Solution? DON'T utilize unauthorized 3rd parties!
Rating: 74 Votes
52 months ago
These are security-related items that are being replaced by those from unknown vendors. A very bad idea.

Consider: your TouchID does more than just open your phone. It also authenticates ApplePay transactions, and many other apps depend on the integrity of TouchID for authentication purposes. Off the top of my head, my own phone uses TouchID authentication to open 1Password (which contains ALL my accounts and passwords), several financial and health applications, and so on. Not to mention four credit cards stored in my Wallet.

If my TouchID were compromised, I'm not entirely convinced that bricking my phone is the worst-case scenario!
Rating: 41 Votes
52 months ago
This is ludicrous. If Apple didn't protect against this vulnerability, they would be on the hook for fraudulent CC charges and probably identity theft. Protection of the secure enclave is one of the biggest selling points of iOS.
Rating: 38 Votes
52 months ago
Alternate universe headline:

Law firms consider suing Apple after malicious third-party home buttons lead to widespread Apple Pay theft.
Rating: 38 Votes
52 months ago
Sorry, first the first time in quite a while, I am backing Apple on this one, this is stupid.
Rating: 37 Votes
52 months ago
Ah greedy lawyers, how predictable.
Rating: 33 Votes
52 months ago
Apple is doing the right thing not allowing bogus finger print sensors to work on their devices. They should allow third parties who are authorized to do it also; it is unclear if authorized repair places are affected or not.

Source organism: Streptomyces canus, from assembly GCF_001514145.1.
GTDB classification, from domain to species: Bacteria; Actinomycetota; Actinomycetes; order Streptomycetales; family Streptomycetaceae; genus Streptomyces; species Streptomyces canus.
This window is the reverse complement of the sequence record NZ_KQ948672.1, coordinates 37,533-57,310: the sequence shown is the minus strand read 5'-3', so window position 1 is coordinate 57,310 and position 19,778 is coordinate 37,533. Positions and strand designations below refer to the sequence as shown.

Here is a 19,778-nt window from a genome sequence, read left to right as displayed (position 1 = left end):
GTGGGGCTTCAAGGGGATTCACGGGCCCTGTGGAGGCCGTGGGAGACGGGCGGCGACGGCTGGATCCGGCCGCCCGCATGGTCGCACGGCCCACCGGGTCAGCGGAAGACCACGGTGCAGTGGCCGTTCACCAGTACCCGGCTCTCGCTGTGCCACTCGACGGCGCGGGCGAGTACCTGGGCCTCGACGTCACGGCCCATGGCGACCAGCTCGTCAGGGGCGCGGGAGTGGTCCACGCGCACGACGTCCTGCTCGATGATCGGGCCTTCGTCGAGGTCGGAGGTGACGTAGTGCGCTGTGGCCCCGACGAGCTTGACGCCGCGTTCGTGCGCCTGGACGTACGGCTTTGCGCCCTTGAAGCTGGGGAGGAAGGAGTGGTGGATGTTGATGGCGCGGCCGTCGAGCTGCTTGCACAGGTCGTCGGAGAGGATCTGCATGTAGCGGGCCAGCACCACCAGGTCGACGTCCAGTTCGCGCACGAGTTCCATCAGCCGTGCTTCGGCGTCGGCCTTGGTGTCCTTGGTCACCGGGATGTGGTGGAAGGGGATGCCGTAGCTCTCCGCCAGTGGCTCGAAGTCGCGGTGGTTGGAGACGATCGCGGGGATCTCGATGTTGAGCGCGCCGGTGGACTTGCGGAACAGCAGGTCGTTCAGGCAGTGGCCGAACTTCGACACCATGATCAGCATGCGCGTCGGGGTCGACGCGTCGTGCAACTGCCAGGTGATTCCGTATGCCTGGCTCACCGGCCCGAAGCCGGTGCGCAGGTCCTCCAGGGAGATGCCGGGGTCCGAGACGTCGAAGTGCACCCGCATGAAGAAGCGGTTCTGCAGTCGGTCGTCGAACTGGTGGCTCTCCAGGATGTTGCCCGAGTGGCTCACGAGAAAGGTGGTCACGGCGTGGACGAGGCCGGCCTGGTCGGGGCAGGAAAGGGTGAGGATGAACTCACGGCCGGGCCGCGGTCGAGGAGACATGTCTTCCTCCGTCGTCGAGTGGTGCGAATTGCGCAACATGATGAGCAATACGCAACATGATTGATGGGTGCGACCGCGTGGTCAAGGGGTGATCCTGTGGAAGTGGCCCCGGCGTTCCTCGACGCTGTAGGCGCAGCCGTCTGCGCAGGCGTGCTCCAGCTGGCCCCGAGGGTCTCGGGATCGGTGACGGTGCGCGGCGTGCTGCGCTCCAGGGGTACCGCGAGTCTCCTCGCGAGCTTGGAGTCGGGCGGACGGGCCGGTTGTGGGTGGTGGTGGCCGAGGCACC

And it was a huge mistake to brick the phone on OS upgrades. The customers should be notified in advance when they first turn on a device with a bogus sensor that Touch ID and Apple Pay are disabled, and you cannot update the OS.

Honestly I would not use a third party place myself anymore. I had my screen replaced by a place in the mall for $100, and the screen was garbage.
Rating: 29 Votes
52 months ago
So, according to this logic, if you take your new Lexus to a non-dealership repair shop and they put non-factory aftermarket replacement parts on your car, Lexus is liable when something goes wrong?
Rating: 29 Votes
52 months ago

I may be incorrect, but I believe that in the terms of use Apple states using unauthorized 3rd party repair shops may void your warranty and lead to unexpected results, even those rendering the device unusable.

With few exceptions, it is illegal in the US and apparently much of the EU, to require that a consumer use only the manufacturer's parts or service centers.

That's why anyone can add non-Apple memory to their Mac, and why anyone can use a non-Ford battery in their car.

And that's also why the Apple Warranty only says that DAMAGE caused by such activities can void the warranty. So one question is, did the third party part cause the damage. Or was it Apple's OS change.

Perhaps Apple should provide a service to re-link sensors, just like locksmiths have to program automobile key fobs.
Rating: 25 Votes
52 months ago
Let me ask you this: Should I have my barber fix my car's transmission?

That would be NO! And if I did, I wouldn't expect Honda to fix it when it broke or didn't work...why...because my barber isn't qualified nor is he an authorized mechanic for Honda. The same thing applies here. People take their iPhones to un-authorized retailers to get it fixed and the complain when Apple disables the device?

So, the lesson of the day...take your **** to the right people if you want it to work.
Rating: 20 Votes